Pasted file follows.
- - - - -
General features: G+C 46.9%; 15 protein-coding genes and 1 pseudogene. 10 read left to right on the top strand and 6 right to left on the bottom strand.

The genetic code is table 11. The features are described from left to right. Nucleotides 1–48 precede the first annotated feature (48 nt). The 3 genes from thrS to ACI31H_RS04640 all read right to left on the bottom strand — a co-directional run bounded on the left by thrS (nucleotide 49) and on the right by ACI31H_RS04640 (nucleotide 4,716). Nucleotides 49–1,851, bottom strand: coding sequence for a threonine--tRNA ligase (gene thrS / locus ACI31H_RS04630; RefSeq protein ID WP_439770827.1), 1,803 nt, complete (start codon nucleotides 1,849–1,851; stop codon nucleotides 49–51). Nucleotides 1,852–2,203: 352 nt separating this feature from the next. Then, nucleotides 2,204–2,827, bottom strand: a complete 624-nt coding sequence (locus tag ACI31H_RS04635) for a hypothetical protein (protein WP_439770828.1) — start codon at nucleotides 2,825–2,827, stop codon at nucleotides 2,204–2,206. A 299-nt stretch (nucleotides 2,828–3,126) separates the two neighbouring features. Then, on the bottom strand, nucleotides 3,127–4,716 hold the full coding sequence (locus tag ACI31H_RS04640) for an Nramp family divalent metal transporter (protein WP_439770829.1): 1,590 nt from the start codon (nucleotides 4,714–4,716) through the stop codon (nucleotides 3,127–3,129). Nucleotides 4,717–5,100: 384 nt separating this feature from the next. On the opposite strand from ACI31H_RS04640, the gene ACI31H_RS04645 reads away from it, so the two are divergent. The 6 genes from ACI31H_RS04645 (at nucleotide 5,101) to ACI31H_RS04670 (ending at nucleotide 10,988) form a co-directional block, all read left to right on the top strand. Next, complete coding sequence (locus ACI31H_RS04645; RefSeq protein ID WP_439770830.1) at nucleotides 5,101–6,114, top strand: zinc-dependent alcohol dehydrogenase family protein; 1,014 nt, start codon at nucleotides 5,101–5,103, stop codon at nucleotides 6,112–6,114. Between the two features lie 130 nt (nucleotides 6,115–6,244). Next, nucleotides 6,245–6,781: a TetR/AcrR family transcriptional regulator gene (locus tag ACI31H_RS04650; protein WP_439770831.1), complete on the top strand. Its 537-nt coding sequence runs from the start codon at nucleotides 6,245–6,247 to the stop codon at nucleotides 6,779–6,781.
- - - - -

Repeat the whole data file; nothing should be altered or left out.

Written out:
General features: G+C 46.9%; 15 protein-coding genes and 1 pseudogene. 10 read left to right on the top strand and 6 right to left on the bottom strand.

The genetic code is table 11. The features are described from left to right. Nucleotides 1–48 precede the first annotated feature (48 nt). The 3 genes from thrS to ACI31H_RS04640 all read right to left on the bottom strand — a co-directional run bounded on the left by thrS (nucleotide 49) and on the right by ACI31H_RS04640 (nucleotide 4,716). Nucleotides 49–1,851, bottom strand: coding sequence for a threonine--tRNA ligase (gene thrS / locus ACI31H_RS04630; RefSeq protein ID WP_439770827.1), 1,803 nt, complete (start codon nucleotides 1,849–1,851; stop codon nucleotides 49–51). Nucleotides 1,852–2,203: 352 nt separating this feature from the next. Then, nucleotides 2,204–2,827, bottom strand: a complete 624-nt coding sequence (locus tag ACI31H_RS04635) for a hypothetical protein (protein WP_439770828.1) — start codon at nucleotides 2,825–2,827, stop codon at nucleotides 2,204–2,206. A 299-nt stretch (nucleotides 2,828–3,126) separates the two neighbouring features. Then, on the bottom strand, nucleotides 3,127–4,716 hold the full coding sequence (locus tag ACI31H_RS04640) for an Nramp family divalent metal transporter (protein WP_439770829.1): 1,590 nt from the start codon (nucleotides 4,714–4,716) through the stop codon (nucleotides 3,127–3,129). Nucleotides 4,717–5,100: 384 nt separating this feature from the next. On the opposite strand from ACI31H_RS04640, the gene ACI31H_RS04645 reads away from it, so the two are divergent. The 6 genes from ACI31H_RS04645 (at nucleotide 5,101) to ACI31H_RS04670 (ending at nucleotide 10,988) form a co-directional block, all read left to right on the top strand. Next, complete coding sequence (locus ACI31H_RS04645; RefSeq protein ID WP_439770830.1) at nucleotides 5,101–6,114, top strand: zinc-dependent alcohol dehydrogenase family protein; 1,014 nt, start codon at nucleotides 5,101–5,103, stop codon at nucleotides 6,112–6,114. Between the two features lie 130 nt (nucleotides 6,115–6,244). Next, nucleotides 6,245–6,781: a TetR/AcrR family transcriptional regulator gene (locus tag ACI31H_RS04650; protein WP_439770831.1), complete on the top strand. Its 537-nt coding sequence runs from the start codon at nucleotides 6,245–6,247 to the stop codon at nucleotides 6,779–6,781.